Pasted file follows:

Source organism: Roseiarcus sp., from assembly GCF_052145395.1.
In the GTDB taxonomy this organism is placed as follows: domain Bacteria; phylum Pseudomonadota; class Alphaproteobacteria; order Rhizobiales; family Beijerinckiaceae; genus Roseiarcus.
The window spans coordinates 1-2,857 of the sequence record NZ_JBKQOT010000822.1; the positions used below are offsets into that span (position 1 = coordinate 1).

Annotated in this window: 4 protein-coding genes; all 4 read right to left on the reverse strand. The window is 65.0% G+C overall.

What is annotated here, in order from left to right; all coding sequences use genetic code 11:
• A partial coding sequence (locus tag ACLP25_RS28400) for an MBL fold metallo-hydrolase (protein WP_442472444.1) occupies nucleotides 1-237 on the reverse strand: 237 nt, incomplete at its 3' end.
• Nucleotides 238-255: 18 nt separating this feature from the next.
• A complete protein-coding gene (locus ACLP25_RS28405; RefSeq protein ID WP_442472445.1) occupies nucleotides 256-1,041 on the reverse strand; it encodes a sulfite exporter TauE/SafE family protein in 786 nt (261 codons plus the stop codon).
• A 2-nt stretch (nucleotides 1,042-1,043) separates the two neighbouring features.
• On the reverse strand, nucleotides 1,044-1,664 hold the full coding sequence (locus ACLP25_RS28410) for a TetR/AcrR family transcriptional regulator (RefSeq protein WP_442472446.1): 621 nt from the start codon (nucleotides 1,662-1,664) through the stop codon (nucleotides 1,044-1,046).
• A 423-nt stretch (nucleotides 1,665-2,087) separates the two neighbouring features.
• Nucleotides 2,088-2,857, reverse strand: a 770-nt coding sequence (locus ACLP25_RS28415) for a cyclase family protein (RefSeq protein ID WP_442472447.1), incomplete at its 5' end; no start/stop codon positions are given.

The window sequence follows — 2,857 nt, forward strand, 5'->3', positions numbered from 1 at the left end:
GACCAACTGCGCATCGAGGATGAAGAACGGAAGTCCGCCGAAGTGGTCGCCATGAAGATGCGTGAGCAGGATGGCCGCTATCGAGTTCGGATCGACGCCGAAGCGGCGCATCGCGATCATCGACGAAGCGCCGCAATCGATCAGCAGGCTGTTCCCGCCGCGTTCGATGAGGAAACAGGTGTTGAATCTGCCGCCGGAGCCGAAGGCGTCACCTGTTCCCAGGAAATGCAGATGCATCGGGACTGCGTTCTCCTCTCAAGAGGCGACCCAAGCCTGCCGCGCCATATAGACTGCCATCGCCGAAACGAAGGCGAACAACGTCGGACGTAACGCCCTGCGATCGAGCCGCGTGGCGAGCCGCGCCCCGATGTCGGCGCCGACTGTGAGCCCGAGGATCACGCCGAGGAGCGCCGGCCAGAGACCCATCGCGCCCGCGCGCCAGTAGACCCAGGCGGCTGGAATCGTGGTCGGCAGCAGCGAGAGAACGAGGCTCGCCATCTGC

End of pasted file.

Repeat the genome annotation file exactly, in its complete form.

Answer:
Source organism: Roseiarcus sp., from assembly GCF_052145395.1.
In the GTDB taxonomy this organism is placed as follows: domain Bacteria; phylum Pseudomonadota; class Alphaproteobacteria; order Rhizobiales; family Beijerinckiaceae; genus Roseiarcus.
The window spans coordinates 1-2,857 of the sequence record NZ_JBKQOT010000822.1; the positions used below are offsets into that span (position 1 = coordinate 1).

Annotated in this window: 4 protein-coding genes; all 4 read right to left on the reverse strand. The window is 65.0% G+C overall.

What is annotated here, in order from left to right; all coding sequences use genetic code 11:
• A partial coding sequence (locus tag ACLP25_RS28400) for an MBL fold metallo-hydrolase (protein WP_442472444.1) occupies nucleotides 1-237 on the reverse strand: 237 nt, incomplete at its 3' end.
• Nucleotides 238-255: 18 nt separating this feature from the next.
• A complete protein-coding gene (locus ACLP25_RS28405; RefSeq protein ID WP_442472445.1) occupies nucleotides 256-1,041 on the reverse strand; it encodes a sulfite exporter TauE/SafE family protein in 786 nt (261 codons plus the stop codon).
• A 2-nt stretch (nucleotides 1,042-1,043) separates the two neighbouring features.
• On the reverse strand, nucleotides 1,044-1,664 hold the full coding sequence (locus ACLP25_RS28410) for a TetR/AcrR family transcriptional regulator (RefSeq protein WP_442472446.1): 621 nt from the start codon (nucleotides 1,662-1,664) through the stop codon (nucleotides 1,044-1,046).
• A 423-nt stretch (nucleotides 1,665-2,087) separates the two neighbouring features.
• Nucleotides 2,088-2,857, reverse strand: a 770-nt coding sequence (locus ACLP25_RS28415) for a cyclase family protein (RefSeq protein ID WP_442472447.1), incomplete at its 5' end; no start/stop codon positions are given.

The window sequence follows — 2,857 nt, forward strand, 5'->3', positions numbered from 1 at the left end:
GACCAACTGCGCATCGAGGATGAAGAACGGAAGTCCGCCGAAGTGGTCGCCATGAAGATGCGTGAGCAGGATGGCCGCTATCGAGTTCGGATCGACGCCGAAGCGGCGCATCGCGATCATCGACGAAGCGCCGCAATCGATCAGCAGGCTGTTCCCGCCGCGTTCGATGAGGAAACAGGTGTTGAATCTGCCGCCGGAGCCGAAGGCGTCACCTGTTCCCAGGAAATGCAGATGCATCGGGACTGCGTTCTCCTCTCAAGAGGCGACCCAAGCCTGCCGCGCCATATAGACTGCCATCGCCGAAACGAAGGCGAACAACGTCGGACGTAACGCCCTGCGATCGAGCCGCGTGGCGAGCCGCGCCCCGATGTCGGCGCCGACTGTGAGCCCGAGGATCACGCCGAGGAGCGCCGGCCAGAGACCCATCGCGCCCGCGCGCCAGTAGACCCAGGCGGCTGGAATCGTGGTCGGCAGCAGCGAGAGAACGAGGCTCGCCATCTGC